West Wing Briefing
A state dinner do-over
Monday, May 17, 2010; 10:00 AM
In President Obama's golf-lingo, Wednesday night's State Dinner for the president of Mexico and his wife might be considered a mulligan.
Not that his first State Dinner didn't go off well. It did. But nobody remembers that, when all they can think about is the Salahis -- the strange Virginia couple who crashed the ultimate party and are now on a reality TV show.
State Dinner Version 2.0 -- in honor of Felipe Calderón and Margarita Zavala -- is being run by a different social secretary, and there are plenty of security changes that we know of (and probably a bunch that we don't).
Obama and Calderón will hold meetings and a news conference earlier in Wednesday, which will likely include plenty of discussion about the drug-related violence near the border of the two countries.
Freedom of the press:
Today, the president will sign a bill inspired by and named for Daniel Pearl, the Wall Street Journal reporter who was kidnapped and killed while reporting on al-Qaeda in 2002. Pearl's son, born months after his father was killed, is now 8 years old and will be at the White House with his mother for the ceremony.
The bill directs the State Department to track countries that violate press freedoms and to report the actions of governments which would endanger or threaten members of the press.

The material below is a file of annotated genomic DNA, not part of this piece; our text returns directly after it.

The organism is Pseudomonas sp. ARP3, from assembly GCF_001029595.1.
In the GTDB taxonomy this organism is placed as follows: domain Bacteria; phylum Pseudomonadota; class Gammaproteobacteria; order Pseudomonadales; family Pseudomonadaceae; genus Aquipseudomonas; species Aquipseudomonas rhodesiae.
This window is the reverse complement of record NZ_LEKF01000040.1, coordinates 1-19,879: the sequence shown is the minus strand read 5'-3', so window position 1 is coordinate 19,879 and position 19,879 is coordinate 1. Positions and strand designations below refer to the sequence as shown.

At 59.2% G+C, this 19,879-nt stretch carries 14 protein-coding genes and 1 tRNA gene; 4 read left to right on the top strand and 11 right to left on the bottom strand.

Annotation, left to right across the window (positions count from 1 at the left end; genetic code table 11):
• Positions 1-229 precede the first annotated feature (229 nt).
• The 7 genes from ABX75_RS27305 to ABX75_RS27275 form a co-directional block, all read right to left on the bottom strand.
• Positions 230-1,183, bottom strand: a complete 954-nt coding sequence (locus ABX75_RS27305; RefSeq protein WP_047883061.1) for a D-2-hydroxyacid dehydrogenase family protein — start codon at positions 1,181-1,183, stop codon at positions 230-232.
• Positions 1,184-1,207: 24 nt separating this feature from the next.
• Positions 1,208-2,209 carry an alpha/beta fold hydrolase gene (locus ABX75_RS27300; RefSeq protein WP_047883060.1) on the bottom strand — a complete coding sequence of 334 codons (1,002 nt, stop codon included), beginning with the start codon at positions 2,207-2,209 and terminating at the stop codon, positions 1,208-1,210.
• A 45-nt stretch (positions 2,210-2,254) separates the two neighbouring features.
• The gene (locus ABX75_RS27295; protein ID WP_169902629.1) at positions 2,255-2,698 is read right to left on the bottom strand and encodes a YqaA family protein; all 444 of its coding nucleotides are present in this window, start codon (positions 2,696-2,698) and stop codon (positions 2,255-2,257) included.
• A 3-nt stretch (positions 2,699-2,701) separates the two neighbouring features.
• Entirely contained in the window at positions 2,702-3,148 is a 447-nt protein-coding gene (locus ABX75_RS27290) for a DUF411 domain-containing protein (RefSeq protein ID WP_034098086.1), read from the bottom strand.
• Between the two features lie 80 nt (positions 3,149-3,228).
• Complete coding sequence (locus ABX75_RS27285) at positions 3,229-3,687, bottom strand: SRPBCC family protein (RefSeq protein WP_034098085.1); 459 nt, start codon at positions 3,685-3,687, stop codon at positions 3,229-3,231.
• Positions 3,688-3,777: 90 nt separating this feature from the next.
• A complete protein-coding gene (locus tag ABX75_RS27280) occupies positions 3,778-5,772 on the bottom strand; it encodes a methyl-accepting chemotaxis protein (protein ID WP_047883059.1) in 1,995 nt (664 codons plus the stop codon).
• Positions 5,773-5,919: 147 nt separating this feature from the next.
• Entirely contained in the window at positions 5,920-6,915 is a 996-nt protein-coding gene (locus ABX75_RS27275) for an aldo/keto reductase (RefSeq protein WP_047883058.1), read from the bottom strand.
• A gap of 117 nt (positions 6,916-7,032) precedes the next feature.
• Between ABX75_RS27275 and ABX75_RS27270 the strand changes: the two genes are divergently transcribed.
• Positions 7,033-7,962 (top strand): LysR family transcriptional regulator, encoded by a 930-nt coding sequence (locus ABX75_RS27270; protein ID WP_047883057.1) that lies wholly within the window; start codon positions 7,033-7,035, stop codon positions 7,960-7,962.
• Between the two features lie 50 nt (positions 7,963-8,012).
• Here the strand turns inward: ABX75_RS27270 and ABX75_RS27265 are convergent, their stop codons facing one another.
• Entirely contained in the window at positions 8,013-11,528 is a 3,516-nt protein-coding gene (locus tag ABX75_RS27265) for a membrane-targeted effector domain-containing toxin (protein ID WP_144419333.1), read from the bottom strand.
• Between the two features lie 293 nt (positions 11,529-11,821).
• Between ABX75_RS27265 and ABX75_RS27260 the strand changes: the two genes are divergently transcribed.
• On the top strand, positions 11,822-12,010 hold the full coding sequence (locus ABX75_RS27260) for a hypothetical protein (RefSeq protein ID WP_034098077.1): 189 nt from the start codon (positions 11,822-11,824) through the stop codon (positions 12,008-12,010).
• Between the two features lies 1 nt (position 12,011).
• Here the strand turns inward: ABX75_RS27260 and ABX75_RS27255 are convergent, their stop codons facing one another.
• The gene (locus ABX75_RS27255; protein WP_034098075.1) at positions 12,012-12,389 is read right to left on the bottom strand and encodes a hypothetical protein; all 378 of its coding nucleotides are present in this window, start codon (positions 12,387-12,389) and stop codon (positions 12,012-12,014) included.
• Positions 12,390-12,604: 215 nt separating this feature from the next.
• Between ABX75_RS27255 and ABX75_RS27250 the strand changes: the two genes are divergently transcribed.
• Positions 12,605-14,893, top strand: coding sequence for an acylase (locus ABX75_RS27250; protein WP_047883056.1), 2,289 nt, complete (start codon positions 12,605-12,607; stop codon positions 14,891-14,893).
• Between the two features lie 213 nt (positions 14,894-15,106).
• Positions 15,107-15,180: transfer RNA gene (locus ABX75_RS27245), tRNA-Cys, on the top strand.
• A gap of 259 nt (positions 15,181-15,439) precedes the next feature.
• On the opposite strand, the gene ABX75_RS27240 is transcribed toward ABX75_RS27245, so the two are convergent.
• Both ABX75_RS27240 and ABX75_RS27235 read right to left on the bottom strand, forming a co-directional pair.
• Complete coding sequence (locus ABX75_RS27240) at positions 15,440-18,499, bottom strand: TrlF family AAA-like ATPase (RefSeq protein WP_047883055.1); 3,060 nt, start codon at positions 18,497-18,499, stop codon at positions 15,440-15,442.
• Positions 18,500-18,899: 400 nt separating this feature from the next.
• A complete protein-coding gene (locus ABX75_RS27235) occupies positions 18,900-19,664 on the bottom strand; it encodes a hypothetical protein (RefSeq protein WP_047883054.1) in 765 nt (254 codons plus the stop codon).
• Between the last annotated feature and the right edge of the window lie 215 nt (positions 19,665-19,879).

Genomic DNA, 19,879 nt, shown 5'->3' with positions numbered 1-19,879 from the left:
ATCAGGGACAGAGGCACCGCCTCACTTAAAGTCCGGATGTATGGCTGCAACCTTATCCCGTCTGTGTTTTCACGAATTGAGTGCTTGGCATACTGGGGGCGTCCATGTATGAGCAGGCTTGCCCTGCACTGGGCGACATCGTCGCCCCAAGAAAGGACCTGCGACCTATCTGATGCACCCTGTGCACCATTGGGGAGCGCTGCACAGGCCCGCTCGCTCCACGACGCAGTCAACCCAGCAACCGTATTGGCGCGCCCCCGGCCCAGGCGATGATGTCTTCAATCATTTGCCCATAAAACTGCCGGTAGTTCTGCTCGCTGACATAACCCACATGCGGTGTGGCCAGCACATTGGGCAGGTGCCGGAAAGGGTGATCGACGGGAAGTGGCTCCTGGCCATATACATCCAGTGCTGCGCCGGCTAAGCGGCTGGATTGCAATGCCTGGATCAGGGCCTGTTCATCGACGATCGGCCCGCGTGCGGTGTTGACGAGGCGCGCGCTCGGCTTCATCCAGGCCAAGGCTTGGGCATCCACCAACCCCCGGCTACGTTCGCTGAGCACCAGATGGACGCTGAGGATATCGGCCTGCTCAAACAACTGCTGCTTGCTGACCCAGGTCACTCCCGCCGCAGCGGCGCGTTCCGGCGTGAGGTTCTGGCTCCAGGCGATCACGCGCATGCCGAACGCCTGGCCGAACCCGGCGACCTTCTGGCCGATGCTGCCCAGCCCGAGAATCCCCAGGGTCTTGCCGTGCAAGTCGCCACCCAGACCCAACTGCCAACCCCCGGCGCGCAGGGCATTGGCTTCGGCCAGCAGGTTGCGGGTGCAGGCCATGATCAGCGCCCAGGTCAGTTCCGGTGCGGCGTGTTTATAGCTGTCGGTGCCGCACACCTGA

Another week, another state to visit:
Last week, it was Buffalo. This week, it's Youngstown, Ohio. You certainly can't accuse the president of not living up to his promise to get out of Washington every week.
On Tuesday, Obama will tour the facilities of V&M Star, a steel manufacturing company, as part of his ongoing efforts to demonstrate how the economy is recovering and how government programs are stimulating job growth.
A top aide said Sunday night that the trip will be "an example of how the Recovery Act has created jobs." White House officials said the bill helped "propel" the company's recent expansion. The plant Obama will visit is expected to double the size of its workforce.
Politically, the repeated image of Obama at a place with lots of workers is just what anxious Democrats want to see. And psychologically, Obama's aides think its good for him to get outta Dodge, so to speak.
Obama seems to think so, too. At his recent Buffalo town hall with employees, he said the following:
"Now, don't get me wrong, Washington is a beautiful city. I've got a really nice office. And I live above the store, so the commute is really short," he said to laughter. "But you've heard of being in the bubble. When you're in Washington, sometimes it's just hard to hear anything else except the clamor of politics. And that clamor can drown out the voices of the American people."